The Wall Street Journal
Talks may not be dead, but the companies are trying to get clarity on White House’s stance
Microsoft Corp. has paused negotiations to buy the U.S. operations of the video-sharing app TikTok after President Trump said late Friday he opposes the deal, according to people familiar with the matter.
The president’s statements spurred TikTok to make additional concessions, including agreeing to add as many as 10,000 jobs in the U.S. over the next three years, but it isn’t clear if those will alter Trump’s stance, one of the people said.
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The software giant
was in advanced talks with TikTok parent Bytedance Ltd., with momentum toward a deal that they believed met the White House goal for the popular app to get bought by a U.S. company, the people said. Those plans were interrupted when Trump told reporters on Air Force One that he preferred to ban the app and wouldn’t support a sale.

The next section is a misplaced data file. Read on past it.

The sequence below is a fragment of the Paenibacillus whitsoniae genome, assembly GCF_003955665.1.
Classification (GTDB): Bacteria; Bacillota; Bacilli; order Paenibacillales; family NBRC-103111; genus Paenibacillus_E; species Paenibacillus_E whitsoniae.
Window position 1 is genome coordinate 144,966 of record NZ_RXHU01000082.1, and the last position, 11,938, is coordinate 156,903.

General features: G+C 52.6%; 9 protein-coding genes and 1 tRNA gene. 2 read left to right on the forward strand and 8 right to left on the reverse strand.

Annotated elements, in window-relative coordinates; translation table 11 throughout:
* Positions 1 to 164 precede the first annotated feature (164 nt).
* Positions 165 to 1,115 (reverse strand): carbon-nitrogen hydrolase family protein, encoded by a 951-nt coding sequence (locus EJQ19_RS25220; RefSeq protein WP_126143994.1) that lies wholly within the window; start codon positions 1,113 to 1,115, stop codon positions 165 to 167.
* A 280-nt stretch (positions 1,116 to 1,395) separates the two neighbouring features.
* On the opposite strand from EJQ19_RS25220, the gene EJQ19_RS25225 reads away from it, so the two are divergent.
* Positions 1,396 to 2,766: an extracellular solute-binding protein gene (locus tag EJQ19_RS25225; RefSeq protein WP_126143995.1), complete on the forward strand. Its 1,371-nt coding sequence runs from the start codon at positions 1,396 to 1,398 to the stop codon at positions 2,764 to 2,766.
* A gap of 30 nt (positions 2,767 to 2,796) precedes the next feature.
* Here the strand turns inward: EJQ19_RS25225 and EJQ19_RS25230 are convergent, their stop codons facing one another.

Before Trump’s remarks, the two sides believed the broad strokes of a deal could be in place by Monday, the people said.
The companies were caught off guard by the president’s comments, said one person familiar with the matter. Another person said the White House has been involved in the discussions for weeks and made it clear from the outset that the desired outcome was for TikTok to be “American owned.”
In a statement Saturday, a White House spokesperson said, “The administration has very serious national security concerns over TikTok. We continue to evaluate future policy.”
The deal talks aren’t believed to be dead, but rather the two companies are trying to get clarity on where the White House stands and whether it is planning a separate action that would make it difficult for TikTok to operate in the U.S., the people said.
Trump said that he preferred to ban the app entirely. “As far as TikTok is concerned we’re banning them from the United States,” he said. “Well, I have that authority.”